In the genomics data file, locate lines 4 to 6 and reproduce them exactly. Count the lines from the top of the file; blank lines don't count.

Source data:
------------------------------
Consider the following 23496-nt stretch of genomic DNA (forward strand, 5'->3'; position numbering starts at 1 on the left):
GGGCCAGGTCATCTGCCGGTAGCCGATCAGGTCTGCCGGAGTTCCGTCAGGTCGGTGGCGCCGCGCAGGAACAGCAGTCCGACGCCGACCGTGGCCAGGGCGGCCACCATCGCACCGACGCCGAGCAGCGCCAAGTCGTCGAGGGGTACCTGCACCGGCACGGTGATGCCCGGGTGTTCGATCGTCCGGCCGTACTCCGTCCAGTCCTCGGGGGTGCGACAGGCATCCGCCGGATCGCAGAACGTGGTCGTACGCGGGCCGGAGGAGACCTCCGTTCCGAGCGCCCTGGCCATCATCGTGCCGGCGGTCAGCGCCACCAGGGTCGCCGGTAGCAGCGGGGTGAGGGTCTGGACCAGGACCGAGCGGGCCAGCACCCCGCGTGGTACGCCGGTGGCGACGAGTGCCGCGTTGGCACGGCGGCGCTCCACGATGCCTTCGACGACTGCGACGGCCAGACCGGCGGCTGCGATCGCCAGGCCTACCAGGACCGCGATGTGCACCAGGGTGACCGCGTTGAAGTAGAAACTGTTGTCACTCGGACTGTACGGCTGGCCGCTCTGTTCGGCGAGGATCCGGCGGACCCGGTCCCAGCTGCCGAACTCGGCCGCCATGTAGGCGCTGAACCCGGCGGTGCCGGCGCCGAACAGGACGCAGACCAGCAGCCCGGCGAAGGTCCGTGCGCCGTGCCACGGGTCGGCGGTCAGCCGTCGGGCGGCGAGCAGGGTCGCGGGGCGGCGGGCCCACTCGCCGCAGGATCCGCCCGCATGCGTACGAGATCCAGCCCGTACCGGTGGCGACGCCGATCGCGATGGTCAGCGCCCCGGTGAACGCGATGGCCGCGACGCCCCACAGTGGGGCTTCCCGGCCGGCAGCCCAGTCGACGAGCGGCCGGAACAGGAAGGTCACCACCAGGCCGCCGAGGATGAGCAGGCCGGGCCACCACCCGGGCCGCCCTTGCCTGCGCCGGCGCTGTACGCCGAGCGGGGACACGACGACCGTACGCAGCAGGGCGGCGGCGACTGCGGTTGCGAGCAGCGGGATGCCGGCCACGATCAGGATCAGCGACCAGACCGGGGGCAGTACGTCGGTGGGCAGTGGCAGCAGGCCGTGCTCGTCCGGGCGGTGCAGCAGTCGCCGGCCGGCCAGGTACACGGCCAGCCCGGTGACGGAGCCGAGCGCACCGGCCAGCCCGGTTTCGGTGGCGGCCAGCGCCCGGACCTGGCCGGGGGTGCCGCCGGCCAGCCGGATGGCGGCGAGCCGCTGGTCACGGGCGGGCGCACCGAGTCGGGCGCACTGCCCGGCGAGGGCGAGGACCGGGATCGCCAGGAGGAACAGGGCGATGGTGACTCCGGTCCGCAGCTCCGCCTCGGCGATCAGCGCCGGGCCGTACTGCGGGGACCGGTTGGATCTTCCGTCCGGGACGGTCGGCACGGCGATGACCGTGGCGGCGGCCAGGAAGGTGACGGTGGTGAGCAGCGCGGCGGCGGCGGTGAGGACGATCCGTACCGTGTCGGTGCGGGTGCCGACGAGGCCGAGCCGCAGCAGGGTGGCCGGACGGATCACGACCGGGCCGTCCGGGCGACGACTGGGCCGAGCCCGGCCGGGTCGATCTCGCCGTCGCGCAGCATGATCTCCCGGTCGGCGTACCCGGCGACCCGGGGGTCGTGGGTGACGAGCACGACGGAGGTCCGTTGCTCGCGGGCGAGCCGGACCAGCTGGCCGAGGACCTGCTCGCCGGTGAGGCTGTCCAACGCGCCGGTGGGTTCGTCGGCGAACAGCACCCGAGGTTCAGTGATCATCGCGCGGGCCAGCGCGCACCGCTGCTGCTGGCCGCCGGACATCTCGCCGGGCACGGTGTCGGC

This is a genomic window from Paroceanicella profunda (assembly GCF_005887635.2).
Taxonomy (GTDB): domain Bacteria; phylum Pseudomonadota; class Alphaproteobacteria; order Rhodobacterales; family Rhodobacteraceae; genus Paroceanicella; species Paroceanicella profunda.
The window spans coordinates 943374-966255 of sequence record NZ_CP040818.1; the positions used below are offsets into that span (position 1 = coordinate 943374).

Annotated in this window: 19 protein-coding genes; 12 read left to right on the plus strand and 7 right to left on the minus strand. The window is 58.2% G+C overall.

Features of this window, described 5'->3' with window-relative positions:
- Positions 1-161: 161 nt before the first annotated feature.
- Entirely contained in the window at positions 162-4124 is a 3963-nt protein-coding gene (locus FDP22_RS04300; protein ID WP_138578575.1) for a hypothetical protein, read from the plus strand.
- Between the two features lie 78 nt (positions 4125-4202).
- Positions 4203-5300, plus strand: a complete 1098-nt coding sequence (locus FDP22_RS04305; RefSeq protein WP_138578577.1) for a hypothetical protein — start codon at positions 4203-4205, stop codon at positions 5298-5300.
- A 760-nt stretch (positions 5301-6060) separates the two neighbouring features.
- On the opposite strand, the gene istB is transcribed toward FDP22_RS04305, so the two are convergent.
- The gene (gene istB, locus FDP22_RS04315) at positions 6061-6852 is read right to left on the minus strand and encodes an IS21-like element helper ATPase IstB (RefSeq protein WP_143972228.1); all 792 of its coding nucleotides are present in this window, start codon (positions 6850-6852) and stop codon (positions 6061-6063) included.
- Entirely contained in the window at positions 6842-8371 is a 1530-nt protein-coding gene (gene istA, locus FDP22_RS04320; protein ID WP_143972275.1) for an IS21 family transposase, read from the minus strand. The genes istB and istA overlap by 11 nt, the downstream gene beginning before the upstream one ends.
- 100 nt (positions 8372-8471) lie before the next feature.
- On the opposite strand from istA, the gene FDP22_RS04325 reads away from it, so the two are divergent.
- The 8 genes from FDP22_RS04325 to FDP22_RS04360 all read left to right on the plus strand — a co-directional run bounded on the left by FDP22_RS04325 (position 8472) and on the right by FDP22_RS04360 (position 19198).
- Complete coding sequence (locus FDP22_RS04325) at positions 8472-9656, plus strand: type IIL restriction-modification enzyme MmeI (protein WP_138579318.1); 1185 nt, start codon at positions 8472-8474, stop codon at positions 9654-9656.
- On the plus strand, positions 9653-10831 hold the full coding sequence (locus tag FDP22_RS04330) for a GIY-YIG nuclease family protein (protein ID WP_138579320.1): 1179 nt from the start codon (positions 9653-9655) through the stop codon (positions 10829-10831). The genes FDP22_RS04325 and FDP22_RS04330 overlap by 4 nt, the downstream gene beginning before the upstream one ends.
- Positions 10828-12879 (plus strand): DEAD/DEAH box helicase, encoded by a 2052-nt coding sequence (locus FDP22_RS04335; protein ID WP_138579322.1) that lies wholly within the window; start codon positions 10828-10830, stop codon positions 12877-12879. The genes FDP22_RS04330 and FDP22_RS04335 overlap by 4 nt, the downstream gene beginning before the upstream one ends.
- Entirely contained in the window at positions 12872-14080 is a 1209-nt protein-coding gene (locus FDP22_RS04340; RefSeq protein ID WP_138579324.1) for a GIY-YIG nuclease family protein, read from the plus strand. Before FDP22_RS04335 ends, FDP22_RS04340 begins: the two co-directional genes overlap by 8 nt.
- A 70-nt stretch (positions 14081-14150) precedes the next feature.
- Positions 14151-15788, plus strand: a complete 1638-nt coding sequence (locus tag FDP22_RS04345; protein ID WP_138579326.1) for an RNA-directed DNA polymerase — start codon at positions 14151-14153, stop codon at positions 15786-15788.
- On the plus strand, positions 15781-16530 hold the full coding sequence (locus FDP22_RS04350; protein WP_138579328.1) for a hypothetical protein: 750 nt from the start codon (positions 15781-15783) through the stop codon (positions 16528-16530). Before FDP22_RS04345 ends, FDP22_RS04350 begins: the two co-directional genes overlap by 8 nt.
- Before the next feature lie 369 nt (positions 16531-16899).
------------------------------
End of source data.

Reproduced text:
Taxonomy (GTDB): domain Bacteria; phylum Pseudomonadota; class Alphaproteobacteria; order Rhodobacterales; family Rhodobacteraceae; genus Paroceanicella; species Paroceanicella profunda.
The window spans coordinates 943374-966255 of sequence record NZ_CP040818.1; the positions used below are offsets into that span (position 1 = coordinate 943374).

Annotated in this window: 19 protein-coding genes; 12 read left to right on the plus strand and 7 right to left on the minus strand. The window is 58.2% G+C overall.